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General News | May 17, 2004

"Soldiers burnt me alive" - Witness

GNA

Bolgatanga, May 17, GNA - Mr Godfrey Achaw, a Witness, told a National Reconciliation Commission (NRC) sitting in Bolgatanga that soldiers burnt him alive for allegedly selling gentian violet above the controlled price to a soldier's girlfriend in Navrongo.

Narrating his ordeal to the Commission, Mr Achaw said in June 1982, between 1400 hours and 1500 hours, he was arrested by one Atalia, a soldier, from his chemical shop in Navrongo and sent to the Regional Administration in Bolgatanga where he was instructed to undergo some military drills.

"Atalia and some other soldiers, who were already drilling other civilians, asked me to undress and when I protested the soldiers led by one Lieutenant Tetteh, forced and undressed me and then started the show."

Mr Achaw, who broke into tears while testifying, said the soldiers flogged him with their belts kicked him all over the body including his abdomen and chest and ordered him to trot from one soldier to the other while the beating continued.

He said they poured petrol on the floor and some on his back when he pretended to be unconscious and put him at one end of the place where they had poured the petrol and lit it from the opposite side, which burnt him. "I had to roll on the floor to put the fire off. They repeated this several times and when they failed to burn me completely they accused me of witchcraft."

Mr Achaw said he became unconscious but regained consciousness at the Bolgatanga General Hospital, adding that he was on admission at the Hospital for three weeks and continued treatment for another six months at home before he could go back to work as a Medical Assistant with the Ministry of Health.

He said Atalia collected the day's sales during his arrest and later together with his men looted the store and left only empty shelves. He further indicated that the soldiers continued to harass him until he left for the United States in 1986 to pursue further studies in hospital administration.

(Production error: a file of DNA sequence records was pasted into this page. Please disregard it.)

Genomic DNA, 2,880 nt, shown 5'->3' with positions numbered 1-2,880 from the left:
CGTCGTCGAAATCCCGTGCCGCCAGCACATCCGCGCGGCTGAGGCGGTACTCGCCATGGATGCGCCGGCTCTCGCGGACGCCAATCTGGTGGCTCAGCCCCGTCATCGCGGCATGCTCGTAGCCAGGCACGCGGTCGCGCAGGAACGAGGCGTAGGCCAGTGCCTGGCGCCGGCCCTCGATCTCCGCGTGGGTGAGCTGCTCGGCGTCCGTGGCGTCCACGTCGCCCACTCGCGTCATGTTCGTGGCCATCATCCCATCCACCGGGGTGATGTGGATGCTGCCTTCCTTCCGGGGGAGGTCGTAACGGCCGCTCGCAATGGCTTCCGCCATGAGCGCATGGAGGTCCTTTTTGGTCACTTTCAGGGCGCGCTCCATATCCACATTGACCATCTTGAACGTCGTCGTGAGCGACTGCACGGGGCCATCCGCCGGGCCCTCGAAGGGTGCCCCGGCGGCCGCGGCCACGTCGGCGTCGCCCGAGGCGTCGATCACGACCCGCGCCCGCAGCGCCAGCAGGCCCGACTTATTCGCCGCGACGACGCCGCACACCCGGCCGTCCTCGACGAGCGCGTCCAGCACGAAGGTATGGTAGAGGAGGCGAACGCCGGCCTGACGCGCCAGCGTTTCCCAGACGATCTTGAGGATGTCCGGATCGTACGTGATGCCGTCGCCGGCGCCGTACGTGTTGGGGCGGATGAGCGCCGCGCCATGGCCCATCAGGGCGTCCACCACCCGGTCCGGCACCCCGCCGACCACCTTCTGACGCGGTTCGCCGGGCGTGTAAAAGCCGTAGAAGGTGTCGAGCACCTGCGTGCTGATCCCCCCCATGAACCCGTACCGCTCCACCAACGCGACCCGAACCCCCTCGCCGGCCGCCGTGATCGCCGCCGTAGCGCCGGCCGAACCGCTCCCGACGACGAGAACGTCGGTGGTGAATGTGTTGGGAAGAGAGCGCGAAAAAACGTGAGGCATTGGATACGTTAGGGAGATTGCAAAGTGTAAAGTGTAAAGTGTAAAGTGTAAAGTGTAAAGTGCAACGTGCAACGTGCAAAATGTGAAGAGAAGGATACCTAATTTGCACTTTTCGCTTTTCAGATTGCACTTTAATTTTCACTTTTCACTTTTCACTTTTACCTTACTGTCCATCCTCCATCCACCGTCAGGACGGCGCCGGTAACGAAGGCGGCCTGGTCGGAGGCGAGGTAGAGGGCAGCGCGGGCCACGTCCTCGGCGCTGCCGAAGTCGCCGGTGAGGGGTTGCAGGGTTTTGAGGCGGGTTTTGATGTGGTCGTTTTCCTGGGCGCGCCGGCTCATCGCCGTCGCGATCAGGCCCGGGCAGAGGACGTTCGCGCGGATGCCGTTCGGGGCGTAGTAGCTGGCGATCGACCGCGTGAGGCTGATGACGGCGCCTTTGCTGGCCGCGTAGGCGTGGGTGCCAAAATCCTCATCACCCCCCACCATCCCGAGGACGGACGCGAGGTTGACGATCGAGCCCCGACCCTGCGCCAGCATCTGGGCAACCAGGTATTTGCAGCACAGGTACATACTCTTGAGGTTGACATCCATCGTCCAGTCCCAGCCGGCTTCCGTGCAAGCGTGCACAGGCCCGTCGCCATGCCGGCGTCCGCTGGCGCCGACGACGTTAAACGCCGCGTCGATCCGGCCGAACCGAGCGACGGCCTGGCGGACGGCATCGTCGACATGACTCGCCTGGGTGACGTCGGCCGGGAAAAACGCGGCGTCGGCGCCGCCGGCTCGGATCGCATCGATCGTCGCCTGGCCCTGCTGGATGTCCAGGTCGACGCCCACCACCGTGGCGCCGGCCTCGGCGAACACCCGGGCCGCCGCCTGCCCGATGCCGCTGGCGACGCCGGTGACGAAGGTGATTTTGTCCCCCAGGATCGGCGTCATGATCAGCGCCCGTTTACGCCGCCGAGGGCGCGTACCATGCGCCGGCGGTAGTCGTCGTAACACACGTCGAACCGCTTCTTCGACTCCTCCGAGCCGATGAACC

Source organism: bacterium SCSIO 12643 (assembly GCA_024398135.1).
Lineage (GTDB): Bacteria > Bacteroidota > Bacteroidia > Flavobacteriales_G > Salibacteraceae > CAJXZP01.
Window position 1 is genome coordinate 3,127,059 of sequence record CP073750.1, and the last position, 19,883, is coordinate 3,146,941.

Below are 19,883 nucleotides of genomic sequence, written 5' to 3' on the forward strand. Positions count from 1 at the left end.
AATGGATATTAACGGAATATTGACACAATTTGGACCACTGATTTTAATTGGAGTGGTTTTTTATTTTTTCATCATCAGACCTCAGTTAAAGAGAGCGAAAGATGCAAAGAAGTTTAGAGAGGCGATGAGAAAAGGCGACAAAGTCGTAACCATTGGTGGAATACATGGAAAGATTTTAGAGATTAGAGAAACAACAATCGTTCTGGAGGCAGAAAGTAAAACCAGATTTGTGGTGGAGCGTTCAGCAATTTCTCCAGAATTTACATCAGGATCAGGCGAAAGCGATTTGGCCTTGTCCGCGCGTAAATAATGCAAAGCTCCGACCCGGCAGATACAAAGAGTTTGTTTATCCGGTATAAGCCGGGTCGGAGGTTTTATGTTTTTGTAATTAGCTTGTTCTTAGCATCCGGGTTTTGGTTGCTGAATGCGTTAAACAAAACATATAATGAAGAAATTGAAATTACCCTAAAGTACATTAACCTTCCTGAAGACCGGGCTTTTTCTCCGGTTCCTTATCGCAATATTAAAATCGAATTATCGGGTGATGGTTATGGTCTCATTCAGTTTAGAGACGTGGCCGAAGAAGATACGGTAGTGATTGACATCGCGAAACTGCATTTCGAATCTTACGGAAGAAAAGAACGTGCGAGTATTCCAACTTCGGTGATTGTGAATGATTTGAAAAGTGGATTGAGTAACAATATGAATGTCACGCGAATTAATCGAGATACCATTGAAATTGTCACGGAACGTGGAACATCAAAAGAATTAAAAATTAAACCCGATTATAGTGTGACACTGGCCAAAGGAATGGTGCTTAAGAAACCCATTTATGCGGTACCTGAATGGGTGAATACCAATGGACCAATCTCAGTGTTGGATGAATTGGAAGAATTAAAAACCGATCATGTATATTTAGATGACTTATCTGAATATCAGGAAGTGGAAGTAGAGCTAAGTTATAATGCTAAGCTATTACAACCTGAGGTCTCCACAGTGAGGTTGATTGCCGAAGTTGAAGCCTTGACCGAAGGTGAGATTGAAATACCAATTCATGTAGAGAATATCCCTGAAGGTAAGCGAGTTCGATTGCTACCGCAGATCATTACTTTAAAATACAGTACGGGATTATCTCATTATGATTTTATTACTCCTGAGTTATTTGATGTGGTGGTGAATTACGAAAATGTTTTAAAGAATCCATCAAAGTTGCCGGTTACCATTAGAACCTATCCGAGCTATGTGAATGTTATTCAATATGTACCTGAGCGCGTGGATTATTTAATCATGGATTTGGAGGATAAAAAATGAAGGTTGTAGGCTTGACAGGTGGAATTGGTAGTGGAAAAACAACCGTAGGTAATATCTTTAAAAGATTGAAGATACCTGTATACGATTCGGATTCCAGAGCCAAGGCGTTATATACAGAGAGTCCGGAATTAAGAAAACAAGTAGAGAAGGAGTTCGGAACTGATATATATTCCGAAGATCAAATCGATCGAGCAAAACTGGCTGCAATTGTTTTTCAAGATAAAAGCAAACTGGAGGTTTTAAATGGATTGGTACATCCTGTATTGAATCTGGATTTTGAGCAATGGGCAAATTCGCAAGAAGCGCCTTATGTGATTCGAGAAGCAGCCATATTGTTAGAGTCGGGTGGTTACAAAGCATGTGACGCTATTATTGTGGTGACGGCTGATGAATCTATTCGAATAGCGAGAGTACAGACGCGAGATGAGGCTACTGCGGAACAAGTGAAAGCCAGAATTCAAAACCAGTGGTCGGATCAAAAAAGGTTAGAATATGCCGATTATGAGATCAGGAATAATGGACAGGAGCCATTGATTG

Mr Achaw said the torture he underwent in the hands of the soldiers had put so much fear in him and that he panicked anytime he saw soldiers in uniform even under the present democratic dispensation.

He appealed to the Commission to intervene to enable him to regain appointment with the Ghana Health Service as a hospital administrator.

A member of the Commission, Lieutenant General Emmanuel Erskine, bemoaned the atrocities against the Witness and said such acts were inhuman and should be condemned outright. He wondered what went wrong with Ghanaian soldiers, who were known to be so humane towards nationals of other countries. More

Lt Gen. Erskine told the Witness that the Commission sympathized with him and all others, who suffered similar atrocities, adding; "never again should our dear nation stoop so low for citizens to be molested by their own relations and friends".

Another Witness Mr Sylvester Amoah, testifying before the Commission, said he was a registered petroleum dealer at Nabaango, his home village, and in April 1982 one Amonbisi, a member of the defunct Peoples' Defence Committee (PDC), led a team of PDCs and a Police Corporal to his village and seized the day's sales and his motorcycle, but he escaped and sought refuge in a village in Burkina Faso, which is a border town and close to Nabaango.

He said while there, one of the PDCs lured him to come back to Ghana with assurances that nothing would happen to him. He said he obliged and came back home only to be arrested and put before the Citizens Vetting Committee (CVC) where they charged him for tax evasion and ordered that he should pay 47,300 cedis.

He said, even though, he met his tax obligations and showed receipts to that, the CVC forcibly withdrew all the 150,000 cedis in his Standard Chartered Bank Account at the Bolgatanga Branch and put it into Account Number 48 at the Agriculture Development Bank (ADB) in Bolgatanga and handed over the receipts to him.

Mr Amoah said: "Soldiers routinely imprisoned me at Navrongo Prisons anytime they needed money and my father had to sell almost all my animals including his to pay for my release."

He said he was once described by the then Regional Secretary, Mr John Ndebugre as a Bourgeoisie. This was after he had cautioned one John Apantinga, a Member of the PDC, to handle his seized motorcycle with care because he had petitioned the CVC for it to be returned to him. He said: "Apantinga reported me to Ndebugre that I had threatened his life and I was detained."

Mr Amoah told the Commission that these atrocities had eroded all his capital and appealed for adequate compensation. 17 May 04

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